Maxava’s software-based HA solution can replicate pretty much everything on IBM i including Db2, the IFS, IBM MQ and QDLS. It also provides the capability to conduct simulated role swaps that turns the target server into a simulated source server for testing purposes without impacting the source production machine or the user base. Self-monitoring and self-healing elements are also included as standard and designed to minimize day-to-day checks performed by System Administrators.
Software-based solutions can operate in either synchronous or asynchronous modes. Synchronous normally for environments which are physically close where an acknowledgement is received before the next transaction is processed, while the asynchronous mode can tolerate longer distances between the source and target partitions and is better suited to co-location, or the on-prem and cloud hybrid architecture mix. Asynchronous is generally faster as the remote journal communication transfer is initiated at the same time with the assumption that it will be successful, with verification and acknowledgment afterwards.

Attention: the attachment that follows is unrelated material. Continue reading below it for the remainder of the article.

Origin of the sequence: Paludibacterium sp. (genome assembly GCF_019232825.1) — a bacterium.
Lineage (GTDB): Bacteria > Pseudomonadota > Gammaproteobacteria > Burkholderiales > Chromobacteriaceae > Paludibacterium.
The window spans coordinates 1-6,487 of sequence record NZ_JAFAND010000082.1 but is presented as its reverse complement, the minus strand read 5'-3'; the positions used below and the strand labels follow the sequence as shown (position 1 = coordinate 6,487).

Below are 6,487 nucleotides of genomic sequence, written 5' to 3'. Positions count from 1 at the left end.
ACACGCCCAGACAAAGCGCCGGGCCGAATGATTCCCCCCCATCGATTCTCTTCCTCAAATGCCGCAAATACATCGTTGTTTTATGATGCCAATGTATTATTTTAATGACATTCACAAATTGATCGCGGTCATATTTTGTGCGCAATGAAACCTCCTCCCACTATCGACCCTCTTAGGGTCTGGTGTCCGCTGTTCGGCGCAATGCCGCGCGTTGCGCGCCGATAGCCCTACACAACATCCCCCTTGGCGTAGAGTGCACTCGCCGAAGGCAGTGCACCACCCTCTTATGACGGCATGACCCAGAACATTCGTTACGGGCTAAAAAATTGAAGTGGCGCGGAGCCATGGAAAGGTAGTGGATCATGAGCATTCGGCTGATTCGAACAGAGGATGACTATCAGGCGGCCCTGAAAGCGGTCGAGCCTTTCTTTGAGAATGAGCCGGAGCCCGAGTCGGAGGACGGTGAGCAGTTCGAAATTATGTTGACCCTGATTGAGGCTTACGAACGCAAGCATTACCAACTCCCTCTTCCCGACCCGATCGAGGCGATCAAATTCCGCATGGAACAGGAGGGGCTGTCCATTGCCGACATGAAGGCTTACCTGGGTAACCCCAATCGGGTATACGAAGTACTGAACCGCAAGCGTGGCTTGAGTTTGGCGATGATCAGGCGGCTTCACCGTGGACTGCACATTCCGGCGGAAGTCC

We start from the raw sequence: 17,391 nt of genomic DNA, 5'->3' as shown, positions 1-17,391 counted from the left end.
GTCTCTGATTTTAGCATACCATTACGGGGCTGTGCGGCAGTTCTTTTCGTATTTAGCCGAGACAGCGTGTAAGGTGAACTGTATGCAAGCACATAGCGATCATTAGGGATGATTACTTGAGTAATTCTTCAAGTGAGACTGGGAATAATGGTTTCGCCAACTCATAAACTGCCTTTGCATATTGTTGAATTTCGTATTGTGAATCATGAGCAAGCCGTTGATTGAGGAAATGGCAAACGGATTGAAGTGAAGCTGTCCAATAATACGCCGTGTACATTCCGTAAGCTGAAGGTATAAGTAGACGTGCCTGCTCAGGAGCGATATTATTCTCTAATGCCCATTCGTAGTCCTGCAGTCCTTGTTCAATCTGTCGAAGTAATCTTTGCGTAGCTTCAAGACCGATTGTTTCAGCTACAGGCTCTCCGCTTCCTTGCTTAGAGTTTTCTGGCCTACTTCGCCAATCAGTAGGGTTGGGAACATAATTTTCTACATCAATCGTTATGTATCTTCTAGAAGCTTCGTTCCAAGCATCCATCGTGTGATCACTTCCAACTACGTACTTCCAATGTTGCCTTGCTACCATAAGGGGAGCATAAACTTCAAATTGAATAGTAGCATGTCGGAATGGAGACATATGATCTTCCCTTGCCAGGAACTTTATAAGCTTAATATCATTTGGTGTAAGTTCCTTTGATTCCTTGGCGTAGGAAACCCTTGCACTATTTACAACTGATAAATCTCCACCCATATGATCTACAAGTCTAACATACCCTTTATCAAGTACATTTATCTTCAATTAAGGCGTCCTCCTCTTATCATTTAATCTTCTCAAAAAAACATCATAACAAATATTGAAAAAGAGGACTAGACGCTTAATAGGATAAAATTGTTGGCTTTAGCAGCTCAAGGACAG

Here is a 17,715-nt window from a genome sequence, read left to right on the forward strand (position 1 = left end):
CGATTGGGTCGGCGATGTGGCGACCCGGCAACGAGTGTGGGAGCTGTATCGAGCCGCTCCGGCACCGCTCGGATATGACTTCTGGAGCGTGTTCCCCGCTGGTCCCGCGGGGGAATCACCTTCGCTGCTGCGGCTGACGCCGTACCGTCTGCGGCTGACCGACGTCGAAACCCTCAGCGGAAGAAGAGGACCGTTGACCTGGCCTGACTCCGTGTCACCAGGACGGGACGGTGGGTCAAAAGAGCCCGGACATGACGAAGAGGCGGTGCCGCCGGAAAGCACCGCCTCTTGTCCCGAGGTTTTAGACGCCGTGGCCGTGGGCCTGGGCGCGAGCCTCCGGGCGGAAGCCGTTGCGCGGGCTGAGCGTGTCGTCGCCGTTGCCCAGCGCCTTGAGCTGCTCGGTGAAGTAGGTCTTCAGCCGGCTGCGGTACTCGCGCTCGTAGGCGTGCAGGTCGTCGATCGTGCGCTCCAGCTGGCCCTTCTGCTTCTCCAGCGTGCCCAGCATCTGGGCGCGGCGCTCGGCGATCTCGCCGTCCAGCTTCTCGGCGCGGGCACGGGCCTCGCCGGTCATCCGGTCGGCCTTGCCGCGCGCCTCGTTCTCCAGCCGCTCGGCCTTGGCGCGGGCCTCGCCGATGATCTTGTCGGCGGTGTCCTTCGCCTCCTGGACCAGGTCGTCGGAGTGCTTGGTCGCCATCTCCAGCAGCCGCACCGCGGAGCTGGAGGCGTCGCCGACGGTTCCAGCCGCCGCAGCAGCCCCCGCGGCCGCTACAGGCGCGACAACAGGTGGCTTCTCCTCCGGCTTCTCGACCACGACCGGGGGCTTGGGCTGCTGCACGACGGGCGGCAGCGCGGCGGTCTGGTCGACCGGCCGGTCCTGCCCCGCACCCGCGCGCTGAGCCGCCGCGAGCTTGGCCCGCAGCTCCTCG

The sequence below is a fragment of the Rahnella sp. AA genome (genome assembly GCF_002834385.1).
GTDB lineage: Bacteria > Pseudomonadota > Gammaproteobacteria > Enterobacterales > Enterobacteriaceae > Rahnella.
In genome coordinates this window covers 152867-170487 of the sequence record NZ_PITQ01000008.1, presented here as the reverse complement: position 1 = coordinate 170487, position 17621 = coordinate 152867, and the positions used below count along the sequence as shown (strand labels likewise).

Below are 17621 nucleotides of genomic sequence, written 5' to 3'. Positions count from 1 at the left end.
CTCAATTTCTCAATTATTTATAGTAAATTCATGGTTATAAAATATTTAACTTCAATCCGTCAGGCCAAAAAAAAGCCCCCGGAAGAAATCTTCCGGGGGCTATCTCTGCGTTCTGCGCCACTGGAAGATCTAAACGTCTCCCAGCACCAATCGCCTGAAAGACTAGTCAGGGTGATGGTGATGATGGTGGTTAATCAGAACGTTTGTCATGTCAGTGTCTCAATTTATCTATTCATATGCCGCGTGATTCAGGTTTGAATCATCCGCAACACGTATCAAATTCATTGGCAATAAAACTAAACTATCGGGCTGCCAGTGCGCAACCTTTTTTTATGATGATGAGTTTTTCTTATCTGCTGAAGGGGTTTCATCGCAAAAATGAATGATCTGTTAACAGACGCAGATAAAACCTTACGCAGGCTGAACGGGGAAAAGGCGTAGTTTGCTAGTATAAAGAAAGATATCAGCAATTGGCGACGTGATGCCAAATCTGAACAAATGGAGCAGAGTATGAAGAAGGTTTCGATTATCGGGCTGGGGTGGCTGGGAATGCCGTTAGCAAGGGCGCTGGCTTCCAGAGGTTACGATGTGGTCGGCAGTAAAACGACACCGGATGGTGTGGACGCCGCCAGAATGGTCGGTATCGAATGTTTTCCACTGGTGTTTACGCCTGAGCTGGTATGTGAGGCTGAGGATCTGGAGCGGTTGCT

The flexibility offered by software-based HA solutions is evident and while it has a history of being used on-premise, it can also be utilized in the cloud, between on-premise and the cloud or increasingly popular as the engine for DRaaS to the cloud. Whatever your present and future IBM i environment looks like, software-based replication with Maxava HA fits.
This article is written by Ash Giddings, Product Manager at Maxava